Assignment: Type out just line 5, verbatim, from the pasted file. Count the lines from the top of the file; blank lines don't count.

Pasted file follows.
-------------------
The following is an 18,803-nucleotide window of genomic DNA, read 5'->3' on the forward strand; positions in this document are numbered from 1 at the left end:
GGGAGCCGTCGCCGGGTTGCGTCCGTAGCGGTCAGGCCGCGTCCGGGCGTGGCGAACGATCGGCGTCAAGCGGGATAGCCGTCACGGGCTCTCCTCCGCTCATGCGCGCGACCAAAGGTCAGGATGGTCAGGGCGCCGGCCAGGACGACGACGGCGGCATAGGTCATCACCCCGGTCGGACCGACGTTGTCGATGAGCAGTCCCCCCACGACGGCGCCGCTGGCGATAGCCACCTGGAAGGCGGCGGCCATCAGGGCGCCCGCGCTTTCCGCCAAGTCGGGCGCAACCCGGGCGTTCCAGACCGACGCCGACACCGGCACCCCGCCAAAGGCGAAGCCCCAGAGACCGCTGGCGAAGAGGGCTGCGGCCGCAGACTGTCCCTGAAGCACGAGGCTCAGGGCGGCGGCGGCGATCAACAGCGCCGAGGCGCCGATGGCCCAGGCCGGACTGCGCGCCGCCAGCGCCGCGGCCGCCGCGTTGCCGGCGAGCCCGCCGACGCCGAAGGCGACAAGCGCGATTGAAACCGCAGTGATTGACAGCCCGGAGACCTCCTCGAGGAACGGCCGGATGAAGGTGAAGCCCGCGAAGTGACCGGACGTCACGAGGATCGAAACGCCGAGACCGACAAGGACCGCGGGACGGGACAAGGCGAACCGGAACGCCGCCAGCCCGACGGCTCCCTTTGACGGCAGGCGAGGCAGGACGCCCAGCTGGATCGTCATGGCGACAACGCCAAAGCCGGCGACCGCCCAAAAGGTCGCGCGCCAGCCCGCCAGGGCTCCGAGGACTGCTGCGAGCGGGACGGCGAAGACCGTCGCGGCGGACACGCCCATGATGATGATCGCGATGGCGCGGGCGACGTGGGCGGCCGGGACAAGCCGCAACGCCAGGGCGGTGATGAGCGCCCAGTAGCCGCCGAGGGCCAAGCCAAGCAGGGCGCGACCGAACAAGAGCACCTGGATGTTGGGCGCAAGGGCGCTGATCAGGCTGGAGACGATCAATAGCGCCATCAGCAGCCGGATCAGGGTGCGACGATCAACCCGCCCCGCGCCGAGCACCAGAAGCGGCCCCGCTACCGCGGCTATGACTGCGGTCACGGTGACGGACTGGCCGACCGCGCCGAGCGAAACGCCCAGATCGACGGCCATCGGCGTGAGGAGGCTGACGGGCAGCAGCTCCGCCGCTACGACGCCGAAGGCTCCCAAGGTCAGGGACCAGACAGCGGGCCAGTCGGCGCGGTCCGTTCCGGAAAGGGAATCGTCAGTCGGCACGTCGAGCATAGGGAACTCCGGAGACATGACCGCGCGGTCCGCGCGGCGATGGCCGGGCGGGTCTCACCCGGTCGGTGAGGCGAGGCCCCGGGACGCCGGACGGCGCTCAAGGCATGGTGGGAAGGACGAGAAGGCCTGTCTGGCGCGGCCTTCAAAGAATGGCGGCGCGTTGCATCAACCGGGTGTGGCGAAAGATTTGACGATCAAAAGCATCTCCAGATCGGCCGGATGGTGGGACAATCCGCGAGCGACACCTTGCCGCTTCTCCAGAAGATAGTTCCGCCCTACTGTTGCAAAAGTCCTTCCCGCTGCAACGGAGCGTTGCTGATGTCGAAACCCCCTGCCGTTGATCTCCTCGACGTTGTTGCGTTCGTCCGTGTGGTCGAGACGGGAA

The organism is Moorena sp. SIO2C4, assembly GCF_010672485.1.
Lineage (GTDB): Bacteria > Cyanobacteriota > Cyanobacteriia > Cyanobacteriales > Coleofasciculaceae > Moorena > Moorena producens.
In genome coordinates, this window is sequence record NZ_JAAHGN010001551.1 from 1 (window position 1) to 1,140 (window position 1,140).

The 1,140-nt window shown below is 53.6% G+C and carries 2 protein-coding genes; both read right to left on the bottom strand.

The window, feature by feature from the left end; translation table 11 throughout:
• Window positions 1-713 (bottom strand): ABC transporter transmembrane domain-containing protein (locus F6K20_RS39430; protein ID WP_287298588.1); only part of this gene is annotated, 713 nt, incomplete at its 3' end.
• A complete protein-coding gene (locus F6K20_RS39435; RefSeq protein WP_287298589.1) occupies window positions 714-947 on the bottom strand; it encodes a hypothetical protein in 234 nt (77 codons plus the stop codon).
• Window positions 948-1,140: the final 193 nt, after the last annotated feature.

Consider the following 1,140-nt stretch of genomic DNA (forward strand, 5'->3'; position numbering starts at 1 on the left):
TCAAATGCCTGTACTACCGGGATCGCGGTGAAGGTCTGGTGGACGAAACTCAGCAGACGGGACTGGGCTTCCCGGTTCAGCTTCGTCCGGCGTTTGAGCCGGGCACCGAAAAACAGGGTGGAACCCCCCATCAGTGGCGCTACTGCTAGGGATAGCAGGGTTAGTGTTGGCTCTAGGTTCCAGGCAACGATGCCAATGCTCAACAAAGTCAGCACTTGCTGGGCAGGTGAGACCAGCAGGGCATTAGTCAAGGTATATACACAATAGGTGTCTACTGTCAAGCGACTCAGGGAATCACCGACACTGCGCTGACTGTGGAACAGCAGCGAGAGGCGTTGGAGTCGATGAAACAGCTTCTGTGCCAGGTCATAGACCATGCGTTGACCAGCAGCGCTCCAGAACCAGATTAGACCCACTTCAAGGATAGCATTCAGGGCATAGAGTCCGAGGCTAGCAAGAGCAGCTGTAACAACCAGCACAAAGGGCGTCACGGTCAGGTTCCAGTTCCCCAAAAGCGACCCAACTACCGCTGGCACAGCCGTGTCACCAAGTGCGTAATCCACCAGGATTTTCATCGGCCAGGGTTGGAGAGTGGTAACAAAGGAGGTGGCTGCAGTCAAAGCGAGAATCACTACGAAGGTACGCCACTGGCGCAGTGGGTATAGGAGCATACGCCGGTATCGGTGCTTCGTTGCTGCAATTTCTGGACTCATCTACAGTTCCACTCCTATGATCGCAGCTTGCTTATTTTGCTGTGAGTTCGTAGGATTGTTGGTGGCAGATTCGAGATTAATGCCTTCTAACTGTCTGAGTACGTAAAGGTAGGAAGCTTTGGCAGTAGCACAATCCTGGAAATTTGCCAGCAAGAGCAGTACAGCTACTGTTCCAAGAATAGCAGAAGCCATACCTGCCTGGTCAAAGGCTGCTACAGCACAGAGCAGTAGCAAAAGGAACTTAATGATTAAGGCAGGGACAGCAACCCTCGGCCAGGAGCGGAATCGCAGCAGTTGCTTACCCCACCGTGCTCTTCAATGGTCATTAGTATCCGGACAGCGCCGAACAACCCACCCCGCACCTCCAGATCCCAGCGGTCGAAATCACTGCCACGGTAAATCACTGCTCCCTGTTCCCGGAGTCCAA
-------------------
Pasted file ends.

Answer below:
In genome coordinates, this window is sequence record NZ_JAAHGN010001551.1 from 1 (window position 1) to 1,140 (window position 1,140).